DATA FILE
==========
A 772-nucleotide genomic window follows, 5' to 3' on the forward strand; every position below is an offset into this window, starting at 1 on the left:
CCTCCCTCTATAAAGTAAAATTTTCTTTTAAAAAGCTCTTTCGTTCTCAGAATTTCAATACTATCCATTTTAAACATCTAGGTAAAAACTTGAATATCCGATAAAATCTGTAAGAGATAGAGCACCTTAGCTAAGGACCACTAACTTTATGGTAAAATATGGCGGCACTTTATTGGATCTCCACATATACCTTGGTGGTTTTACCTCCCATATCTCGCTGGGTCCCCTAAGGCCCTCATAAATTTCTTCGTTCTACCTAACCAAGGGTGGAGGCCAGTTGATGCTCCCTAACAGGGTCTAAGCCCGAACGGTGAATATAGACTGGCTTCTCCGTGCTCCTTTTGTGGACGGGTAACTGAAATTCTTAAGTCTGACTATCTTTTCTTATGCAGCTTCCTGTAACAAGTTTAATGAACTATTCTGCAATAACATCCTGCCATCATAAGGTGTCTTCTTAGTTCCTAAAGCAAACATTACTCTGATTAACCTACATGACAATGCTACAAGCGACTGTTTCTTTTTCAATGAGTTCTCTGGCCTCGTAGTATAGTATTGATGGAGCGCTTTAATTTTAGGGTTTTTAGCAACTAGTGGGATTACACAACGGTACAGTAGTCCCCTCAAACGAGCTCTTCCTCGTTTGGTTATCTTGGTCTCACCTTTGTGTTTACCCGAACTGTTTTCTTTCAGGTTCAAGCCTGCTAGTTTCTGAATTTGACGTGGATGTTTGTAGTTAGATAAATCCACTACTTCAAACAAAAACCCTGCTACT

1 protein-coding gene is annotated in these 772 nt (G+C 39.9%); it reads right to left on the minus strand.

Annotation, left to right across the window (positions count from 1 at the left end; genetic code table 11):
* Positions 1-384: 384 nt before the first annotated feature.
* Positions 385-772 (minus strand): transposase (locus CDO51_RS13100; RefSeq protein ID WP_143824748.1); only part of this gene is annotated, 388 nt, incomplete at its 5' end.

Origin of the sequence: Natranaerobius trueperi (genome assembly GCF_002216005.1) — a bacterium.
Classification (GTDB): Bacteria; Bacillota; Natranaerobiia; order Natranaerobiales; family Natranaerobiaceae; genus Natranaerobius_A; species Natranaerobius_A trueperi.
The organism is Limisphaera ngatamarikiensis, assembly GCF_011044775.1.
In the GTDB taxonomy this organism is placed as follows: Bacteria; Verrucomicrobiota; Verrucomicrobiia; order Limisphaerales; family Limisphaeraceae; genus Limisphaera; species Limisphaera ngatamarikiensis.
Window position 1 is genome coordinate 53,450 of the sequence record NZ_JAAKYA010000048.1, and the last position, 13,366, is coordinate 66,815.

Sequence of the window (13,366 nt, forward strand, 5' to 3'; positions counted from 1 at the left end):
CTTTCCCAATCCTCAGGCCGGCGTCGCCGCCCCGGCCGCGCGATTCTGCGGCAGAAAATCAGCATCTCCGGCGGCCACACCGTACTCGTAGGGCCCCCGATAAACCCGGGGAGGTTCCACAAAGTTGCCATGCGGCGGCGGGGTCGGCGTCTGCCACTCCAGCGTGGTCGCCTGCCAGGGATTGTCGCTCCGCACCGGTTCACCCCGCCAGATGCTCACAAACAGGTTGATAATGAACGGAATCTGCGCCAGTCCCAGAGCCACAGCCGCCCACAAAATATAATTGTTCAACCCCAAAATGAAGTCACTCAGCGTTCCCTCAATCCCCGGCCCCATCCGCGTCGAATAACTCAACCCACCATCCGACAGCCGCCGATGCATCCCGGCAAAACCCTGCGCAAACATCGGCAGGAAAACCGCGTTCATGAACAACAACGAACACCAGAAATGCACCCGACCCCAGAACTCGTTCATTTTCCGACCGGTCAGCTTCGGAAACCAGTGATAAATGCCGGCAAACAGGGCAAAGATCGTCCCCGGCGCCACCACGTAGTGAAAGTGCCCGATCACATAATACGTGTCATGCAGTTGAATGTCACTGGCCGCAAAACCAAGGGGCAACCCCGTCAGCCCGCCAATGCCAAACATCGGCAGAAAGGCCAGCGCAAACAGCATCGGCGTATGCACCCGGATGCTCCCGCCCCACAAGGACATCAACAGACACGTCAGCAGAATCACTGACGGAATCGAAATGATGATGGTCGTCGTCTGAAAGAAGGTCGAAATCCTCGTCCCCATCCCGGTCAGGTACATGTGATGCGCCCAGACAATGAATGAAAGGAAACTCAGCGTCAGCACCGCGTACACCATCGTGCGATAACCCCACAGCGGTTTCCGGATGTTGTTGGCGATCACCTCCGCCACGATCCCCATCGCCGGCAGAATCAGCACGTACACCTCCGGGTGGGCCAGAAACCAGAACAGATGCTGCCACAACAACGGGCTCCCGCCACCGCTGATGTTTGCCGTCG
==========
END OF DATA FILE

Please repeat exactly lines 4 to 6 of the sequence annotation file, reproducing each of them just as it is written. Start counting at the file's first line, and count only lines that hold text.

Annotation, left to right across the window (positions count from 1 at the left end; genetic code table 11):
* Positions 1-384: 384 nt before the first annotated feature.
* Positions 385-772 (minus strand): transposase (locus CDO51_RS13100; RefSeq protein ID WP_143824748.1); only part of this gene is annotated, 388 nt, incomplete at its 5' end.